The number of Google searches related to business and politics can help predict falls in the stock market, researchers at the University of Warwick, in England, say.
Scientists have recently begun investigating what people look for on Google and Wikipedia to help forecast the future. For instance, prior research has shown the rate at which people look up information about the flu helps predict the spread of the disease
In recent work, "we found evidence that data on Google searches for financially related words and views of financially related pages on Wikipedia could have provided early warning signs of stock market moves," says Suzy Moat, a data scientist at the University of Warwick. "However, the financial markets constitute a large, complex system, which influences and is influenced by many different aspects of modern society. We therefore wondered if searches for other topics might also provide insight into subsequent stock market moves."
First, the researchers used a computer program to scan all the articles in the English version of Wikipedia and identify 55 lists of words that frequently appeared together — for instance, the word "debt" was more often found in articles relating to finance than fruit. They then used the online service Amazon Mechanical Turk to label which topics—such as medicine, entertainment, or travel— each of these list of words represented. (Mechanical Turk is actually a group of humans who are paid to perform specific tasks.) Next, they used Google Trends to investigate how frequently Google users searched for the 30 most common words of each topic from 2004 to 2012. Finally, they compared this data with stock market movements during the same period.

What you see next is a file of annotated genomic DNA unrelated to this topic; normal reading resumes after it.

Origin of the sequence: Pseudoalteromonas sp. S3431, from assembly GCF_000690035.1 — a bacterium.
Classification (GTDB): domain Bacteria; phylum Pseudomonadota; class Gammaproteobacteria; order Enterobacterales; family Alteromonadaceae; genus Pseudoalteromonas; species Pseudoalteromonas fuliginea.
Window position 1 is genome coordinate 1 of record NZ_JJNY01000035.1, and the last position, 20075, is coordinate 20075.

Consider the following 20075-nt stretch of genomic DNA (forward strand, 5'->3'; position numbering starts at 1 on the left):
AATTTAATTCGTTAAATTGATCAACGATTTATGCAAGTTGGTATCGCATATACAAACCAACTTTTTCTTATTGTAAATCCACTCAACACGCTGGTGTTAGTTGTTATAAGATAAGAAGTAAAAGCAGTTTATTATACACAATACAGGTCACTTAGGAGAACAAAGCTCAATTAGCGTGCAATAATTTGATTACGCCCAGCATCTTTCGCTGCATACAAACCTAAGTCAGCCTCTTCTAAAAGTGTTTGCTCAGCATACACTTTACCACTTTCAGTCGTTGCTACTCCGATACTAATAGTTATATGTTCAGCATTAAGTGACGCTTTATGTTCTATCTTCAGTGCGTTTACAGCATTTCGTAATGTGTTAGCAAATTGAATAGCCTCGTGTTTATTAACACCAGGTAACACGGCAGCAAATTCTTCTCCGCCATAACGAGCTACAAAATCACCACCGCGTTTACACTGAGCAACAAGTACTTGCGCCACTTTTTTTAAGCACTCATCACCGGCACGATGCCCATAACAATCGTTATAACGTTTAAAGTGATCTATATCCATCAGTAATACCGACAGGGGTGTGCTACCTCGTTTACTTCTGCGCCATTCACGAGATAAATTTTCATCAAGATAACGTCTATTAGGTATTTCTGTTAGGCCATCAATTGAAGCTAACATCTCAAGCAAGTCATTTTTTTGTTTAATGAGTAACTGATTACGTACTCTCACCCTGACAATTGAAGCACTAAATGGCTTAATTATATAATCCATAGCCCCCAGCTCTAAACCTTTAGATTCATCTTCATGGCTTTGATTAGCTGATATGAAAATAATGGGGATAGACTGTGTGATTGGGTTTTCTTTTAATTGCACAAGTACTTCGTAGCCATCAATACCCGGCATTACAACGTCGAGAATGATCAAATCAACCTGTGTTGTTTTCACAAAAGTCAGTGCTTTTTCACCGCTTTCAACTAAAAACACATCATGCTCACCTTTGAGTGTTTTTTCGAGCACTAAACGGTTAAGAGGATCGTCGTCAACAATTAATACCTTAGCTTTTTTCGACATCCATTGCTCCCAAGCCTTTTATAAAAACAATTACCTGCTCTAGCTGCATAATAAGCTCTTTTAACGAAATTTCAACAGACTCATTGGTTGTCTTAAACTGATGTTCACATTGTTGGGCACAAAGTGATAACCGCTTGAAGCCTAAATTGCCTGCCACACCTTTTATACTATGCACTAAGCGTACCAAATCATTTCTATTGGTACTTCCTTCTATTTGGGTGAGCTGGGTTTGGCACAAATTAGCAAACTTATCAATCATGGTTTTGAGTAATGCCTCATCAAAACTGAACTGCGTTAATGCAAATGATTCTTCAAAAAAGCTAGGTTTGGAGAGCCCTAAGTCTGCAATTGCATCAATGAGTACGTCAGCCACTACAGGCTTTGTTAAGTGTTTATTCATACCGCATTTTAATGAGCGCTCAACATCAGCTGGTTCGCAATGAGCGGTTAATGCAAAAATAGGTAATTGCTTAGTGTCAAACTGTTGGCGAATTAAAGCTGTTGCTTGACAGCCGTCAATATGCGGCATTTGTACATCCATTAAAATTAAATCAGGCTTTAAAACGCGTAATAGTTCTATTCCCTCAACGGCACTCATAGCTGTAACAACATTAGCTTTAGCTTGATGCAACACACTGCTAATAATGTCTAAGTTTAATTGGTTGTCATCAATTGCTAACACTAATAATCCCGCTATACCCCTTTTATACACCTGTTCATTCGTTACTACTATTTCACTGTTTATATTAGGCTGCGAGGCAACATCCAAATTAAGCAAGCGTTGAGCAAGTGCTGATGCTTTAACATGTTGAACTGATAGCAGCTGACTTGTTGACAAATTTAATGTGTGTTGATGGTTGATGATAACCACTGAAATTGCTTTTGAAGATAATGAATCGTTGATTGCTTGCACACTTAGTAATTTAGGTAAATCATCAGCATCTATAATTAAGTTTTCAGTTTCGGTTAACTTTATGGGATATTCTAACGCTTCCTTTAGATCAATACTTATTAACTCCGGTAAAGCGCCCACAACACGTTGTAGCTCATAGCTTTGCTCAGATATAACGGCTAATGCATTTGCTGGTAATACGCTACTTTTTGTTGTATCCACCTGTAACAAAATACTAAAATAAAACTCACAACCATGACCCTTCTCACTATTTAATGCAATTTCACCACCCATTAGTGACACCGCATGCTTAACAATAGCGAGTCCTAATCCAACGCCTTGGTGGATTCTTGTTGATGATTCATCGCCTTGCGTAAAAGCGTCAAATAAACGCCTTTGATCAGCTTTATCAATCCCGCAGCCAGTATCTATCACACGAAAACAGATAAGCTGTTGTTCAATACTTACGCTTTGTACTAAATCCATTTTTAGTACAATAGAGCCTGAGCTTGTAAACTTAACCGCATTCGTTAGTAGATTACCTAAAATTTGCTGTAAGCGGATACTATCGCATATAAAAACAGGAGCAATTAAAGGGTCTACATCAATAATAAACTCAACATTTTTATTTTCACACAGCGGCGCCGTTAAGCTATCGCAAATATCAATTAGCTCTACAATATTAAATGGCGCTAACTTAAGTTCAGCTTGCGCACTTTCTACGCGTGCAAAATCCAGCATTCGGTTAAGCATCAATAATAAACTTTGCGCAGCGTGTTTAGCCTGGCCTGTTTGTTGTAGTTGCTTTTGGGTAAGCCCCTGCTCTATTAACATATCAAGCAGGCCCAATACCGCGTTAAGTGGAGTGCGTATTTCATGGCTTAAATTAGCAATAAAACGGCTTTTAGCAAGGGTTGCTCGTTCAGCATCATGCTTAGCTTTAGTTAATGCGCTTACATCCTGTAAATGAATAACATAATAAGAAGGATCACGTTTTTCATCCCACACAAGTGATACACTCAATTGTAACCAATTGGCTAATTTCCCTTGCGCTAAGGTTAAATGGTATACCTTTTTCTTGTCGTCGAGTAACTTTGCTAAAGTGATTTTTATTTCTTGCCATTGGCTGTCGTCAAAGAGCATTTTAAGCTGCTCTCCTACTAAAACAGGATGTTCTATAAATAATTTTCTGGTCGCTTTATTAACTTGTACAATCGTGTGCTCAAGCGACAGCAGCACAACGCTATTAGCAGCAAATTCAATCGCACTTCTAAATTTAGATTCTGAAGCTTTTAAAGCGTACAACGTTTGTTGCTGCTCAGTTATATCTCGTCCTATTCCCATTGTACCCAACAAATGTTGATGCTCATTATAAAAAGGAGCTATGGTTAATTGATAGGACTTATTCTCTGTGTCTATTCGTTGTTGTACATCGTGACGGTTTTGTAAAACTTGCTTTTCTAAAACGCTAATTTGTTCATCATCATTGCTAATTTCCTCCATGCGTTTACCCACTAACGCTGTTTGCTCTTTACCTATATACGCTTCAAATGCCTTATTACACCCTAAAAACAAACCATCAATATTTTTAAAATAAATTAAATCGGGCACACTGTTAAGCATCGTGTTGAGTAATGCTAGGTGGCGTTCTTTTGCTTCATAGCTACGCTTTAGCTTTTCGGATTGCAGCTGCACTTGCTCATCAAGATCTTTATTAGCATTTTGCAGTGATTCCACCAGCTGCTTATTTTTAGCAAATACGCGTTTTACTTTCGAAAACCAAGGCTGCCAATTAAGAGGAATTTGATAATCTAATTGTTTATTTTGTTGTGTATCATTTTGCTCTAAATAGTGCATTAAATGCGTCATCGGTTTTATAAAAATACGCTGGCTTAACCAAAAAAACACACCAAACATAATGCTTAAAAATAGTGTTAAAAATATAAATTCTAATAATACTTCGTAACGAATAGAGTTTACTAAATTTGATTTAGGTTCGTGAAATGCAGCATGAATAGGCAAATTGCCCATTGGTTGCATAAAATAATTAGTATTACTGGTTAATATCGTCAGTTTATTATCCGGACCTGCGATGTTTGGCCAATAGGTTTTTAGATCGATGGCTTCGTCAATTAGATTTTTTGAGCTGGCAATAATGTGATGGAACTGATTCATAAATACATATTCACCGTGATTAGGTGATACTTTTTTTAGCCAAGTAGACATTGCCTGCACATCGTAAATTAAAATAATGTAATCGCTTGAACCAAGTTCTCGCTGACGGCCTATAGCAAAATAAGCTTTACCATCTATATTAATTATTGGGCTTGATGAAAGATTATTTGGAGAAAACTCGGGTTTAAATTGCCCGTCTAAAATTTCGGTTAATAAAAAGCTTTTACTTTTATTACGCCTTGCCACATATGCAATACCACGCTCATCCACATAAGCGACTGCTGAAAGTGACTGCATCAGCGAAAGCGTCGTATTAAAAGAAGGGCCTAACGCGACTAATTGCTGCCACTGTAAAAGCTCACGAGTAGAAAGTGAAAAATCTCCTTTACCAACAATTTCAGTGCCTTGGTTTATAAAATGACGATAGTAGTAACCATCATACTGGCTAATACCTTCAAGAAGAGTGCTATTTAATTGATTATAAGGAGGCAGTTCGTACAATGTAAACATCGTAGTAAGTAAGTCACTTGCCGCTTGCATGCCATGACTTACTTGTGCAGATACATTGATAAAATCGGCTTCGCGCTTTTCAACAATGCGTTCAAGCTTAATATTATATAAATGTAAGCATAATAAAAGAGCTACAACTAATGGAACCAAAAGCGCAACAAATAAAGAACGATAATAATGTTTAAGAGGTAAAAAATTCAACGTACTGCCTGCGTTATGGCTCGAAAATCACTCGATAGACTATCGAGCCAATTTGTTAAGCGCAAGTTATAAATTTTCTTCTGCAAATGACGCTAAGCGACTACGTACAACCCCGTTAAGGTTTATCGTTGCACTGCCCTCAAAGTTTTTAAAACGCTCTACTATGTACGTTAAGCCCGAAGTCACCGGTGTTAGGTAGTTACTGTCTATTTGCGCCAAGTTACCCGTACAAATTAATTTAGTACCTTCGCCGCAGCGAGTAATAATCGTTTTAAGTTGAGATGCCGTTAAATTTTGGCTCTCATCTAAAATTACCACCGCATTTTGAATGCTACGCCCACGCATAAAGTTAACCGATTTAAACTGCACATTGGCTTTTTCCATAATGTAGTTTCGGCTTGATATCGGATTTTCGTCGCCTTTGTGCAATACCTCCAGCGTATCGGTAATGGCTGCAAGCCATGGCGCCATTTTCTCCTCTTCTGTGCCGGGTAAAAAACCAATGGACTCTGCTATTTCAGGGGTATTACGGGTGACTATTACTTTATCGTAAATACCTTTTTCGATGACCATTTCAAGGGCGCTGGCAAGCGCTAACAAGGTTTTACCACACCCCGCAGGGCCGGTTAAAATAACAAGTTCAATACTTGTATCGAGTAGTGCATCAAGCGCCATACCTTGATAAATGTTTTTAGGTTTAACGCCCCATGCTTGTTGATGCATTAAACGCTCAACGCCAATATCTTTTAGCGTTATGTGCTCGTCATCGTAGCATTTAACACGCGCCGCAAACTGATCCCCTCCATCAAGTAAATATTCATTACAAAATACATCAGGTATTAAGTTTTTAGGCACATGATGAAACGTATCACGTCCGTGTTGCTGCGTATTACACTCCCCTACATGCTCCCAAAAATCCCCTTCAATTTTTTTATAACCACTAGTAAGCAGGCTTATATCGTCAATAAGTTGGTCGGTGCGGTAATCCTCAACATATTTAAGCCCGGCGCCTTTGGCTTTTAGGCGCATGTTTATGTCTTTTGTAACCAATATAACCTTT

The scientists found increases in Google searches related to business were not the only ones that preceded stock market stumbles a week in advance: "We also found a similar relationship for groups of words relating to politics," says Chester Curme, a data scientist at Boston University who collaborated with Moat. They suggest rises in searches for politics and business may constitute early signs of concern about the state of society or the economy, which might lead to a reduction of confidence in the value of stocks.
Curme adds that their strategy "readily extends to languages other than English, so that similar analyses could be carried out in different countries and markets." However, the researchers did note the relationships between searches and the stock market have weakened in recent years, perhaps reflecting the rising incorporation of Web data into automated trading strategies and suggesting that predicting stock movements a week in advance using this strategy "may no longer be possible," Curme says. "We aren't pitching a 'get rich quick' scheme."
The scientists detailed their findings online this week in the journal Proceedings of the National Academy of Sciences.